511
CHAPTER THIRTEEN
Endocrine System
Neurons, including those of the brain, obtain glucose by
a facilitated diffusion mechanism not dependent on insulin,
but rather only on blood glucose concentration. For this rea-
son, neurons are particularly sensitive to changes in blood
glucose concentration. Conditions that cause such changes—
excess insulin secretion, for example—are likely to affect
brain functions.
At the same time that insulin concentration is decreas-
ing, glucagon secretion is increasing. Therefore, these hor-
mones function together to maintain a relatively constant
blood glucose concentration, despite great variations in the
amounts of ingested carbohydrates.
Somatostatin
(similar to the hypothalamic hormone),
which the delta cells release, helps regulate glucose metabo-
lism by inhibiting secretion of glucagon and insulin.
Table
13.12
summarizes the hormones of the pancreatic islets, and
Clinical Application 13.4 and From Science to Technology
13.1 discuss diabetes mellitus, a derangement of the control
of glucose metabolism that affects millions of people.
PRACTICE
39
Name the endocrine portion of the pancreas.
40
What is the function of glucagon?
41
What is the function of insulin?
42
How are the secretions of glucagon and insulin controlled?
43
Why are nerve cells particularly sensitive to changes in blood
glucose concentration?
13.10
OTHER ENDOCRINE GLANDS
Additional organs produce hormones. These are part of the
endocrine system too. They include the pineal gland; the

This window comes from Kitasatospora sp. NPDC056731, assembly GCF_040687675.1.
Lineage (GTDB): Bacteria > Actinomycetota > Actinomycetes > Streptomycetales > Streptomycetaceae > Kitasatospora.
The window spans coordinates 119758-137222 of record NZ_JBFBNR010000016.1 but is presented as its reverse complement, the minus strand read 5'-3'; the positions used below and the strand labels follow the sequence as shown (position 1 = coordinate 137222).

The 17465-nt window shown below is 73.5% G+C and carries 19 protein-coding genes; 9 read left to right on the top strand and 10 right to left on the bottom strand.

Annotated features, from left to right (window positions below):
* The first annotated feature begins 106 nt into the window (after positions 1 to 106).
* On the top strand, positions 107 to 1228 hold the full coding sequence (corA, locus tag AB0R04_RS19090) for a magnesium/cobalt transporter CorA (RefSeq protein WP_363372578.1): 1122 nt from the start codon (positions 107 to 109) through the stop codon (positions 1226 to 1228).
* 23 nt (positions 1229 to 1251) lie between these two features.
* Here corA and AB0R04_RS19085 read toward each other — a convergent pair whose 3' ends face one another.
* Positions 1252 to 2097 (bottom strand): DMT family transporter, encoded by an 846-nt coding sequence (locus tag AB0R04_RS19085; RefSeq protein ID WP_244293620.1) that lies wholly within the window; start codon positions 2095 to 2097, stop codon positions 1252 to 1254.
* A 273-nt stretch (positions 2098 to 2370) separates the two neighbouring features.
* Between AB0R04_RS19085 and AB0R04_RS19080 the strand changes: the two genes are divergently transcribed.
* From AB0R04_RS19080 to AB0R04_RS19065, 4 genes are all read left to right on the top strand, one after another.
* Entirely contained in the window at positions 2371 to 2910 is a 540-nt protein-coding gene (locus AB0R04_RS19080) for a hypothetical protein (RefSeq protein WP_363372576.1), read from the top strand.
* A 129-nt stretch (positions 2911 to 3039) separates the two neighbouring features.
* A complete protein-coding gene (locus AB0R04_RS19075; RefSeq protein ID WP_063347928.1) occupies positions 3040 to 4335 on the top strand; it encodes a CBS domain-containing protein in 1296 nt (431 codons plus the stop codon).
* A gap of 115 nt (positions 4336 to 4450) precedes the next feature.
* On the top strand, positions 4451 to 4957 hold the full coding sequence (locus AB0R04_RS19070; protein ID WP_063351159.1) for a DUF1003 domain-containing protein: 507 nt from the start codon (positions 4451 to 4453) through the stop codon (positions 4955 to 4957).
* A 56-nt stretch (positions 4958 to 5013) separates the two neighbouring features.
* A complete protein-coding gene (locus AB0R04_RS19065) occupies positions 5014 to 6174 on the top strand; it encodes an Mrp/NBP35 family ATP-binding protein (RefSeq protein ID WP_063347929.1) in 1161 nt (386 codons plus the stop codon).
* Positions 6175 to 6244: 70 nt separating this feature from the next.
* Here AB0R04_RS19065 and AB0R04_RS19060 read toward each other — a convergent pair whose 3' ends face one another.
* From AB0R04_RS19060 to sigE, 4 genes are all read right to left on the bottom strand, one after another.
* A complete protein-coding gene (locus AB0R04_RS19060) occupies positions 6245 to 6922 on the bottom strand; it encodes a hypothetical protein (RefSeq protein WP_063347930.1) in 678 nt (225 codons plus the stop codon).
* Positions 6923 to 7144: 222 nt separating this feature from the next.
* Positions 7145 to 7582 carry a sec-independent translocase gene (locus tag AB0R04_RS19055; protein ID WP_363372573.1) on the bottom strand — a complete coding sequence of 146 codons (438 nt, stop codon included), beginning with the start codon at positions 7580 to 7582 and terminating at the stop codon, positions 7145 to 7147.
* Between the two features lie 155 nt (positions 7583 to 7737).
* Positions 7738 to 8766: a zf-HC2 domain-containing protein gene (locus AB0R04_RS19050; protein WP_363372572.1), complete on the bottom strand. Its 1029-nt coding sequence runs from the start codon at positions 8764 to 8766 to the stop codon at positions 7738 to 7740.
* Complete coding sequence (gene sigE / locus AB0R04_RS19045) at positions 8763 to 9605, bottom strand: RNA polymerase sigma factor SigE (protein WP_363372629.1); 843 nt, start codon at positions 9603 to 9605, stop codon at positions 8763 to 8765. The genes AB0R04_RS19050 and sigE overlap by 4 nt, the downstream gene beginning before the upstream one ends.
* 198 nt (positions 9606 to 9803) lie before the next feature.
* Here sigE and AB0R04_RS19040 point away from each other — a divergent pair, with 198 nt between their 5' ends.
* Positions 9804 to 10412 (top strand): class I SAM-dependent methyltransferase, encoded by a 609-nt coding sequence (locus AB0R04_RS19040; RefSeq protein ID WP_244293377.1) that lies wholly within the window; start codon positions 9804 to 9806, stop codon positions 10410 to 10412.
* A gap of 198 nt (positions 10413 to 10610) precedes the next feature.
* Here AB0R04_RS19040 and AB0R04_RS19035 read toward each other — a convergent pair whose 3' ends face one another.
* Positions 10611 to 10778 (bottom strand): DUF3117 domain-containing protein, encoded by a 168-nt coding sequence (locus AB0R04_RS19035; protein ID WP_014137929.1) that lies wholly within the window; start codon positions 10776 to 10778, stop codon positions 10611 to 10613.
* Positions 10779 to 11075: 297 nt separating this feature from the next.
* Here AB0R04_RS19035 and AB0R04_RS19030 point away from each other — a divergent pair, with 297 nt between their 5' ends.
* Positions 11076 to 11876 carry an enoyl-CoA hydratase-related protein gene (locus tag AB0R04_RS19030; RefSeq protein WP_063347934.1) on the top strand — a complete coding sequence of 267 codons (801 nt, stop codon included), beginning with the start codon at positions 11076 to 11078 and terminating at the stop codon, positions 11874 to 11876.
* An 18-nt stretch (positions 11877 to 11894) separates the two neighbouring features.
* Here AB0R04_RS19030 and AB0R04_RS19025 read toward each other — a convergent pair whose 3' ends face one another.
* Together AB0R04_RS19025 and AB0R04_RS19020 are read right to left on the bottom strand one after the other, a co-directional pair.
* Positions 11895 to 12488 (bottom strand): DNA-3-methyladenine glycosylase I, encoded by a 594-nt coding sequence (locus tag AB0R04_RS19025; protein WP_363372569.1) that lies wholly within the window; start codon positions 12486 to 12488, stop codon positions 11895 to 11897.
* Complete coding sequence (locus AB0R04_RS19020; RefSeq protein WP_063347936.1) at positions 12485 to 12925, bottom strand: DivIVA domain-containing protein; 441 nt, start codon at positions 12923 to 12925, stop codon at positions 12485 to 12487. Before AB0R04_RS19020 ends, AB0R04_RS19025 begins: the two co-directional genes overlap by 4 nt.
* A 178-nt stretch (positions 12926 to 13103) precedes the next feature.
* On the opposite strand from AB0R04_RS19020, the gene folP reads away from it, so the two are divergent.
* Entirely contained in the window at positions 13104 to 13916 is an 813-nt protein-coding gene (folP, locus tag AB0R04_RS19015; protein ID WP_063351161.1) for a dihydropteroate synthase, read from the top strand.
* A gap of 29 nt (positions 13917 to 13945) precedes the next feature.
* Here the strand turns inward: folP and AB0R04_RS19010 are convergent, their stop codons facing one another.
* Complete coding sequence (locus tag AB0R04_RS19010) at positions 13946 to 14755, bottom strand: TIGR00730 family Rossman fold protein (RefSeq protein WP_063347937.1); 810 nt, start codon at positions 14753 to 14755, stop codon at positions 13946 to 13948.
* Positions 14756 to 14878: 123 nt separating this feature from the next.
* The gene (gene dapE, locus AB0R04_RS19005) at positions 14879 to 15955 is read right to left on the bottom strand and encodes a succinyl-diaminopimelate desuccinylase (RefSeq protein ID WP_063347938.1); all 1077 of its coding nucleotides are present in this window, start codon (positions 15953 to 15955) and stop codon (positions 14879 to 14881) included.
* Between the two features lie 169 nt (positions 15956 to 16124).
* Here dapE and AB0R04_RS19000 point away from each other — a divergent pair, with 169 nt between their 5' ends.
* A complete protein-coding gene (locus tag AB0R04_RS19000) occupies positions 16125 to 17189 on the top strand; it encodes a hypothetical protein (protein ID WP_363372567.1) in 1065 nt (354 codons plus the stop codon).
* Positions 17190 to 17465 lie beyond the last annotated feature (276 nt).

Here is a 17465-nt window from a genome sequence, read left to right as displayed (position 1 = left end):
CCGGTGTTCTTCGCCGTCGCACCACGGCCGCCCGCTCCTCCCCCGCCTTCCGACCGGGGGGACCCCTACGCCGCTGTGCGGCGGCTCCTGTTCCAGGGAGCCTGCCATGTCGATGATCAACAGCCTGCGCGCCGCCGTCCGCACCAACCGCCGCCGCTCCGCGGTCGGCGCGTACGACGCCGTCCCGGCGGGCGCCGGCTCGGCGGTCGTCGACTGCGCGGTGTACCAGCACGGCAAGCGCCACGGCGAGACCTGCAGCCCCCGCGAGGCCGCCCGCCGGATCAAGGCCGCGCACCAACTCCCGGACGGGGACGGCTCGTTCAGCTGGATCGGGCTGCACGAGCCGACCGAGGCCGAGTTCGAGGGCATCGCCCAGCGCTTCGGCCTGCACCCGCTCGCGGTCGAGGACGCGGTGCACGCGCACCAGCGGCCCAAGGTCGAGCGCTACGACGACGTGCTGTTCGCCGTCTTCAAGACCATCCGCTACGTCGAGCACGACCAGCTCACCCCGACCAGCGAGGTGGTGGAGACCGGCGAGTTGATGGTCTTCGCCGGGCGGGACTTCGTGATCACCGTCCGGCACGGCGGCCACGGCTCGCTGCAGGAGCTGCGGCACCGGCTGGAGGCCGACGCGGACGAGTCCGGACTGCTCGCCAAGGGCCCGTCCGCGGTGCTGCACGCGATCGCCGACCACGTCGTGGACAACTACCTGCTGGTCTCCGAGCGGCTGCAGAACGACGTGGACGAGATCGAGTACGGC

thymus; reproductive glands; and certain cells of the diges-
tive tract, the heart, and the kidneys.
Pineal Gland
The
pineal gland
(pin
e-al gland) is a small, oval structure
deep between the cerebral hemispheres, where it attaches to
the upper portion of the thalamus near the roof of the third
ventricle. It largely consists of specialized
pineal cells
and
supportive neuroglia (see ±
g. 11.20
b
).
FIGURE 13.36
Insulin and glucagon function together to stabilize
blood glucose concentration. Negative feedback responding to blood
glucose concentration controls the levels of both hormones.
too high
too low
Normal
blood glucose
concentration
Control center
Beta cells secrete
insulin
Control center
Alpha cells secrete
glucagon
Stimulus
Rise in blood glucose
Effectors
Insulin
• Promotes movement
of
glucose into certain cells
• Stimulates formation of
glycogen from glucose
Response
Blood glucose drops toward
normal (and inhibits insulin
secretion)
Receptors
Beta cells detect a rise
in blood glucose
Receptors
Alpha cells detect a drop
in blood glucose
Effectors
Glucagon
• Stimulates cells to break down
glycogen into glucose
• Stimulates cells to convert
noncarbohydrates into glucose
Stimulus
Drop in blood glucose
Response
Blood glucose rises toward
normal (and inhibits glucagon
secretion)
TABLE
13.12
|
Hormones of the Pancreatic Islets
Hormone
Action
Source of Control
Glucagon
Stimulates the liver to break down glycogen and convert noncarbohydrates into glucose; stimulates
breakdown of fats
Blood glucose concentration
Insulin
Promotes formation of glycogen from glucose, inhibits conversion of noncarbohydrates into glucose, and
enhances movement of glucose through adipose and muscle cell membranes, decreasing blood glucose
concentration; promotes transport of amino acids into cells; enhances synthesis of proteins and fats
Blood glucose concentration
Somatostatin
Helps regulate carbohydrates
Not determined
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